The effects of global warming in the Arctic are so severe that the region is shifting to a different climate, one characterized less by ice and snow and more by open water and rain, scientists said Monday.
Already, they said, sea ice in the Arctic has declined so much that even an extremely cold year would not result in as much ice as was typical decades ago. Two other characteristics of the region’s climate, seasonal air temperatures and the number of days of rain instead of snow, are shifting in the same way, the researchers said.
The Arctic is among the parts of the world most influenced by climate change, with sharply rising temperatures, thawing permafrost and other effects in addition to shrinking sea ice. The study, by Laura Landrum and Marika M. Holland of the National Center for Atmospheric Research in Boulder, Colo., is an effort to put what is occurring in the region in context.
“Everybody knows the Arctic is changing,” said Dr. Landrum, a climate scientist and the lead author of the study, published in the journal Nature Climate Change. “We really wanted to quantify if this is a new climate.”
In other words, she said, “has the Arctic changed so much and so fast that the new climate cannot be predicted from the recent past?”
Using years of observational data from the region and computer models, the researchers found that sea ice is already in a new climate, in effect: The extent of ice in recent years is consistently less than what would be expected in even the worst year for ice in the mid-20th century.
Arctic sea ice has declined by about 12 per cent per decade since satellite measurements began in the late 1970s, and the 13 lowest sea-ice years have all occurred since 2007. This year is expected to be a record or near-record low for ice extent, which will be determined by the end of this month as the summer melt period ends.
For fall and winter air temperatures and rain versus snow days, the simulations found that the transition to a new climate is occurring more slowly, with the shift expected to be complete by the middle of the century.
Overall, Dr. Landrum said, “We are beginning to get to the point where we can no longer know what to expect.”
Jennifer Kay, a climate scientist at the University of Colorado who was not involved in the research, said the new study builds on previous ones that had looked at fewer climate elements.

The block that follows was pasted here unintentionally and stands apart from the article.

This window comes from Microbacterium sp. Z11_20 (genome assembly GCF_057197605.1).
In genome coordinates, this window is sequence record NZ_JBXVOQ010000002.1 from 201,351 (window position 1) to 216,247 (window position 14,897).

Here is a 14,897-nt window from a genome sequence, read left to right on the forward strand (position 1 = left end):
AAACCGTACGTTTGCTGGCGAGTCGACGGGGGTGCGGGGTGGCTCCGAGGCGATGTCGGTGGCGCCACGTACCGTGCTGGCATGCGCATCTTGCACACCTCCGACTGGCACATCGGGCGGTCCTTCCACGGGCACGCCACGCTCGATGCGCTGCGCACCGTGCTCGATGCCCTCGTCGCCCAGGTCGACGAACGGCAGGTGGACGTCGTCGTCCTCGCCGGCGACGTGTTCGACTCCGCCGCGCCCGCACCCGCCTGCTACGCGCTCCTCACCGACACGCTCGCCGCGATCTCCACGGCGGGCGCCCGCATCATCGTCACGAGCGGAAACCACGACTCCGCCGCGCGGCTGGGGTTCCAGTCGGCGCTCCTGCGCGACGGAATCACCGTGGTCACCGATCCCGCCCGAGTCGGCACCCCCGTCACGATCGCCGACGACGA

“It’s nice to see all those variables discussed,” Dr. Kay said. And determining the timing of the various shifts is an interesting contribution.
But scientists have known for a long time that fundamental changes were occurring in the region. “We know what used to be,” Dr. Kay said. “We call it the ‘new Arctic’ because it’s not the same.”
Dr. Landrum said that Arctic communities are already suffering from the changes. Eroding coastlines are forcing some Alaska Native villages to consider relocating. Other changes are affecting the food supply. Warmer storms that bring rain on existing snow, for example, can lead to starvation of the animals Indigenous groups rely on.
“Arctic climate change is not in the future for them,” she said. “It’s now.”
Dr. Landrum said the climate models used in the study simulated the future in a world where planet-warming emissions of greenhouse gases remained high. That provides some fodder for optimism, she said.
“We still have an opportunity to change how rapidly the Arctic evolves,” she said, “if we end up changing our emissions.”
“You can’t just give up. If you work hard and make some changes there’s a possibility you’d have some dramatic effects.”
Another study released Monday suggested that two Antarctic glaciers that have long been of concern to scientists over their potential to contribute to sea-level rise may be in worse shape than previously thought.
The Thwaites and Pine Island glaciers are rivers of ice, slowly moving from the West Antarctic Ice Sheet in the continent’s interior to the ocean, where it melts and adds to sea-level rise. In recent decades the two glaciers' movement has accelerated, leading to more ice loss from the interior, largely because of melting by warm water underneath the glaciers.
Even with the acceleration, however, complete melting of this part of the West Antarctic sheet could take centuries.
The new study, published in Proceedings of the National Academy of Sciences, analyzed satellite imagery and found cracks and other signs of stress damage to the glaciers' ice shelves, the leading edges that float on the water.
This evidence of damage, the paper’s authors wrote, is the first sign of structural weakening of the ice shelves, a process that can end in the shelves' disintegration and even faster glacial flow of ice to the ocean. The authors said that incorporating these damage processes into models of ice-sheet dynamics is critical for more accurate assessments of potential sea-level rise.
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